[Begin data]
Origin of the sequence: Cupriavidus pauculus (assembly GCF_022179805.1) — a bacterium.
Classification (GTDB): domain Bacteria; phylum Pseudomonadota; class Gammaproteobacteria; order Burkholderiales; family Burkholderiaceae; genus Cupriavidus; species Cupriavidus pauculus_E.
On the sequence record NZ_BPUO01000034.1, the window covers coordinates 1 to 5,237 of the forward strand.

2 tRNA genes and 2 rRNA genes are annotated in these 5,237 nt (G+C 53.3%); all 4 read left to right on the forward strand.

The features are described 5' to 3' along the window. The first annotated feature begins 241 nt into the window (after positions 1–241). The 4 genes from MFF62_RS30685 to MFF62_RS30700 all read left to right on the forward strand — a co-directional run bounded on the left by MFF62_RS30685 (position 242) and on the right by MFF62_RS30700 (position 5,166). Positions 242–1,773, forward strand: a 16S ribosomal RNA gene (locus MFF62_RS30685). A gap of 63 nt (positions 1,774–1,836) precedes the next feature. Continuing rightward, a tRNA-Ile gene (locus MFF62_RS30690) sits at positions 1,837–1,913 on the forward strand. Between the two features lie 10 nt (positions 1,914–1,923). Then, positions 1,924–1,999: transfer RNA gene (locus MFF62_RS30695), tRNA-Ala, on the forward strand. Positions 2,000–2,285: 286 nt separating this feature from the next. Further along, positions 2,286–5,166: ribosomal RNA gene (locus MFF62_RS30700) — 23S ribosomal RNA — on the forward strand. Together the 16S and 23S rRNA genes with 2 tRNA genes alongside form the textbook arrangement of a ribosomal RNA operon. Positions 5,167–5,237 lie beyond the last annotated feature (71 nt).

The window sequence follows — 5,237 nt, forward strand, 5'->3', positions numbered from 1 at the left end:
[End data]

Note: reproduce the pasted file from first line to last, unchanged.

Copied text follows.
Origin of the sequence: Cupriavidus pauculus (assembly GCF_022179805.1) — a bacterium.
Classification (GTDB): domain Bacteria; phylum Pseudomonadota; class Gammaproteobacteria; order Burkholderiales; family Burkholderiaceae; genus Cupriavidus; species Cupriavidus pauculus_E.
On the sequence record NZ_BPUO01000034.1, the window covers coordinates 1 to 5,237 of the forward strand.

2 tRNA genes and 2 rRNA genes are annotated in these 5,237 nt (G+C 53.3%); all 4 read left to right on the forward strand.

The features are described 5' to 3' along the window. The first annotated feature begins 241 nt into the window (after positions 1–241). The 4 genes from MFF62_RS30685 to MFF62_RS30700 all read left to right on the forward strand — a co-directional run bounded on the left by MFF62_RS30685 (position 242) and on the right by MFF62_RS30700 (position 5,166). Positions 242–1,773, forward strand: a 16S ribosomal RNA gene (locus MFF62_RS30685). A gap of 63 nt (positions 1,774–1,836) precedes the next feature. Continuing rightward, a tRNA-Ile gene (locus MFF62_RS30690) sits at positions 1,837–1,913 on the forward strand. Between the two features lie 10 nt (positions 1,914–1,923). Then, positions 1,924–1,999: transfer RNA gene (locus MFF62_RS30695), tRNA-Ala, on the forward strand. Positions 2,000–2,285: 286 nt separating this feature from the next. Further along, positions 2,286–5,166: ribosomal RNA gene (locus MFF62_RS30700) — 23S ribosomal RNA — on the forward strand. Together the 16S and 23S rRNA genes with 2 tRNA genes alongside form the textbook arrangement of a ribosomal RNA operon. Positions 5,167–5,237 lie beyond the last annotated feature (71 nt).

The window sequence follows — 5,237 nt, forward strand, 5'->3', positions numbered from 1 at the left end: